Package redesign thwarts brand identity crisis

When Kill Cliff's product line expanded to cover more of the CrossFit market, the packaging needed an update to reflect all new drinks designed for separate applications.

When Kill Cliff's product line expanded to cover more of the CrossFit market, the packaging needed an update.
When Kill Cliff's product line expanded to cover more of the CrossFit market, the packaging needed an update.

Created in 2011 by ex-Navy SEAL Todd Ehrlich with the needs of extreme fitness athletes in mind, beverage brand Kill Cliff enjoyed initial success with a post-exercise drink line. It was aptly named Recover thanks to its muscle inflammation-fighting formulation and was sold in 12-oz aluminum cans using color cues to differentiate between four flavors.

Kill Cliff eventually realized that recovery was only one piece of the exercise pie. Meanwhile, Kill Cliff had amassed quite a strong following in the CrossFit community. The company wanted to expand its line to capture extreme athletes’ unique hydration needs before and during their workouts, not just when recovering afterward. So earlier this year, Kill Cliff introduced a sports endurance beverage called Endure and an energy boost beverage called Ignite.

But in growing from a single product line to a product family, Kill Cliff faced an identity crisis that brought its packaging under scrutiny. Its containers would now need to effectively communicate that these were three separate drinks with three separate applications—for before, during, and after a workout. On the existing Recover can, the Kill Cliff name had been the primary message, with the recovery element relegated to a descriptor. Now that the Recover line would have two siblings with differing applications, these descriptors needed to be brought to the fore. Another concern was that the tall, thin metal can resembled the ubiquitous Red Bull can. However, only the Ignite line would contain energy drink properties. Finally, the new additions would benefit from the brand equity around the already strong Kill Cliff name.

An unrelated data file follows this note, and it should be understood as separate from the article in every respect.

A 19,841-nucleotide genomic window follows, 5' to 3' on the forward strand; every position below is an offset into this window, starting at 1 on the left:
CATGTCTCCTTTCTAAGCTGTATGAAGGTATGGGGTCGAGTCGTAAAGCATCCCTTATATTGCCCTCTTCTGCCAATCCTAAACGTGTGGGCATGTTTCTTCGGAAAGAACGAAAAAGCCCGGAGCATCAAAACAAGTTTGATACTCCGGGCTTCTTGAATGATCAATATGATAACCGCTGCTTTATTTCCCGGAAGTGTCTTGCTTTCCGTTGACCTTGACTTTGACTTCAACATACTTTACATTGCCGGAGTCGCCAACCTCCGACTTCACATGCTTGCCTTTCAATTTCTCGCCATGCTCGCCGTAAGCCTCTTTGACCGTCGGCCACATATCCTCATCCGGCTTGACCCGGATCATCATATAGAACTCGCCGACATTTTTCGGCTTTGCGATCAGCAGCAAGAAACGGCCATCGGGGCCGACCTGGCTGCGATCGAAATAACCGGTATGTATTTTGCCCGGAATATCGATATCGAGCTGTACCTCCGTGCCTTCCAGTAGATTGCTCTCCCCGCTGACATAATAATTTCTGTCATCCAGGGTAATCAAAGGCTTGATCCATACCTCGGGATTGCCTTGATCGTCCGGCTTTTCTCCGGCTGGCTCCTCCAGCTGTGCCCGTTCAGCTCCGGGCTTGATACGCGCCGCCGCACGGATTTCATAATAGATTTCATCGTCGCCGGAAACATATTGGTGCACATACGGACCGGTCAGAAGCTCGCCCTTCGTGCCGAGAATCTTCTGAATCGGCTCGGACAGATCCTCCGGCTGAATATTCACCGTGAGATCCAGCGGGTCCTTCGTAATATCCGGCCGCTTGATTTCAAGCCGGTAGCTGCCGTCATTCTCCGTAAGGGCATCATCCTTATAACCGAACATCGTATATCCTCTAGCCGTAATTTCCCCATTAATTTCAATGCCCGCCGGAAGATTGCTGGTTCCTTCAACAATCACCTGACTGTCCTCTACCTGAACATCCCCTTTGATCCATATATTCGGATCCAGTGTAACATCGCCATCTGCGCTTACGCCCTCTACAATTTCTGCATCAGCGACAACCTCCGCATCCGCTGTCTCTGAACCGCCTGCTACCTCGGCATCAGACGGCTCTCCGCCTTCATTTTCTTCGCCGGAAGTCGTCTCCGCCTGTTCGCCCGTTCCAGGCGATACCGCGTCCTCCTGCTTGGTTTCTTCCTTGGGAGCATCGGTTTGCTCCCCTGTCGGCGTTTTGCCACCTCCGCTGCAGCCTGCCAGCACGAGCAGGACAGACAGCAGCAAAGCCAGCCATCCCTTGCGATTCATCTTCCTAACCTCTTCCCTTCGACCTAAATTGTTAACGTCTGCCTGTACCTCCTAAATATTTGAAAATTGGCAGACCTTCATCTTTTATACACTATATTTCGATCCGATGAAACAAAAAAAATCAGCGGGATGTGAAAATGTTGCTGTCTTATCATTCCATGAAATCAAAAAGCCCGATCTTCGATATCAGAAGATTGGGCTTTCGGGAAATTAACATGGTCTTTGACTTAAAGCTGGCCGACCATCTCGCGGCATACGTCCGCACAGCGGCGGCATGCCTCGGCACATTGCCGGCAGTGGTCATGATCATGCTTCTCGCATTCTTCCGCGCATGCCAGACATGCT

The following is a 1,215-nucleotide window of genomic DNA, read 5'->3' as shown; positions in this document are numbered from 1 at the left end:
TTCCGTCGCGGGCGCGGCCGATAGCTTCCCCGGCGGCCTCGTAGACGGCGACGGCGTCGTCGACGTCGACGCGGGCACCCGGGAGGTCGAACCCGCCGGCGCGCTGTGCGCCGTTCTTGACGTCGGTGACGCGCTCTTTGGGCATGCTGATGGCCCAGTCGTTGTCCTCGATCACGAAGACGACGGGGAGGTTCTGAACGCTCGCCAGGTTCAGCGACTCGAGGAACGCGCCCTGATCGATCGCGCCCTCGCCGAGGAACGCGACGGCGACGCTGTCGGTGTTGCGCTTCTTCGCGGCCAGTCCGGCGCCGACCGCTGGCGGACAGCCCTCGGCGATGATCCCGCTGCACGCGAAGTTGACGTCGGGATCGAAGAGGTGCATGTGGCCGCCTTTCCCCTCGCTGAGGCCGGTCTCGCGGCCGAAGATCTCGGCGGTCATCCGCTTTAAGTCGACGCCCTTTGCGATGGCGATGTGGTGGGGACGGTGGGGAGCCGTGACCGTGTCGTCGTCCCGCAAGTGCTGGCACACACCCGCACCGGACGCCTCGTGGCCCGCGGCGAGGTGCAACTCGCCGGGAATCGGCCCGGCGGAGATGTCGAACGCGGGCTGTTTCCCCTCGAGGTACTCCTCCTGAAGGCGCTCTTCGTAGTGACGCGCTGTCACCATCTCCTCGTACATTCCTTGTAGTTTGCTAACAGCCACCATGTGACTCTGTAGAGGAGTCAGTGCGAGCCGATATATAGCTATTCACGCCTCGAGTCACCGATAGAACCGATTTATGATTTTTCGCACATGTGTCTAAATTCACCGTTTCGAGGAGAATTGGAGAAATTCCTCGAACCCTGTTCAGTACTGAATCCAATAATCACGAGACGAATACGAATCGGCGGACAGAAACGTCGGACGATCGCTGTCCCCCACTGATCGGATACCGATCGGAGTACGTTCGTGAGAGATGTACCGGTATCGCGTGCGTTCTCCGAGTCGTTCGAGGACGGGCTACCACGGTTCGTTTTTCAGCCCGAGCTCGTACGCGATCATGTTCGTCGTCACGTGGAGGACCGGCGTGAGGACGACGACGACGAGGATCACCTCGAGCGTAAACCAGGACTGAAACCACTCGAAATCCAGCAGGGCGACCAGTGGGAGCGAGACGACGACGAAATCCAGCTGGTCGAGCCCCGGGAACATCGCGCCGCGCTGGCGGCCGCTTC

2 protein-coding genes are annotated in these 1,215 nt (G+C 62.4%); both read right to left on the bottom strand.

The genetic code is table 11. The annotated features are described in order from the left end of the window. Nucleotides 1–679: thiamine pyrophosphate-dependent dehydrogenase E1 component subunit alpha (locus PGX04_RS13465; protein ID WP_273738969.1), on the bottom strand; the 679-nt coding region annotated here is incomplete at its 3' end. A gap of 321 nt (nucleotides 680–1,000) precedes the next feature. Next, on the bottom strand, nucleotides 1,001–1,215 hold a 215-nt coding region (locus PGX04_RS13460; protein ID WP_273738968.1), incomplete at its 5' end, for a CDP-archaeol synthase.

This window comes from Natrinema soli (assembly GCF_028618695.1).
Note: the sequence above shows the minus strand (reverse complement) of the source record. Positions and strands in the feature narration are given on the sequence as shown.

The brand engaged Berlin Packaging’s Studio One Eleven to bring its concepts from ideation to commercialization. Berlin designed and presented multiple concepts, allowing Kill Cliff to drive the direction. The design team also designed the artwork files and any edits that needed to be made to make it easy for printing. This eliminated the need for a third-party design firm, and Kill Cliff was able to use Berlin’s services at no charge in exchange for the business. The result was eye-popping consistency across all lines, with each of the three drinks loudly declaring its intended application—so as not to be confused with existing energy drinks—under a more understated Kill Cliff brand identifier.

In the new lineup of drinks, the Ignite and Recover products remain in 12-oz sleek aluminum cans. While they offer portability, they are intended to be consumed in one sitting. Endure uses a hot-fill PET bottle with a tamper-evident closure capable of withstanding cold and hot temperatures. While this product can be polished off all at once, is meant to be consumed more gradually to extend the electrolyte intake during a workout session. Kill Cliff decided to move toward this bottle and closure format thinking that those consuming this beverage are likely to be actively moving around a gym, exercising outdoors, or in a workout class. They’d want a product that’s resealable but still mobile. It can be thrown in a gym bag or put in the fridge after opening to maintain its freshness, and it still fits comfortably in a car or bike/exercise machine cupholder.

The cans are direct-printed by domestic can suppliers. Berlin provided the artwork files on the manufacturer template for an easy artwork transition. For samples, Berlin provided PETG shrink sleeves.

KillCliffcontracts out all of its filling. The new Kill Cliff lineup became available in July in HyVee, GNC Live Well, HEB, and other retail stores.The cans can be bought individually at CrossFit gyms and in GNC and Whole Foods stores, and are available in 12-pack trays in larger retailers.

"We are very fortunate to have great partners like Berlin and Studio One Eleven, which worked with us to make this new design come to life,” says Joe Driscoll, CEO of Kill Cliff. “The new packaging is going to be a game changer for Kill Cliff."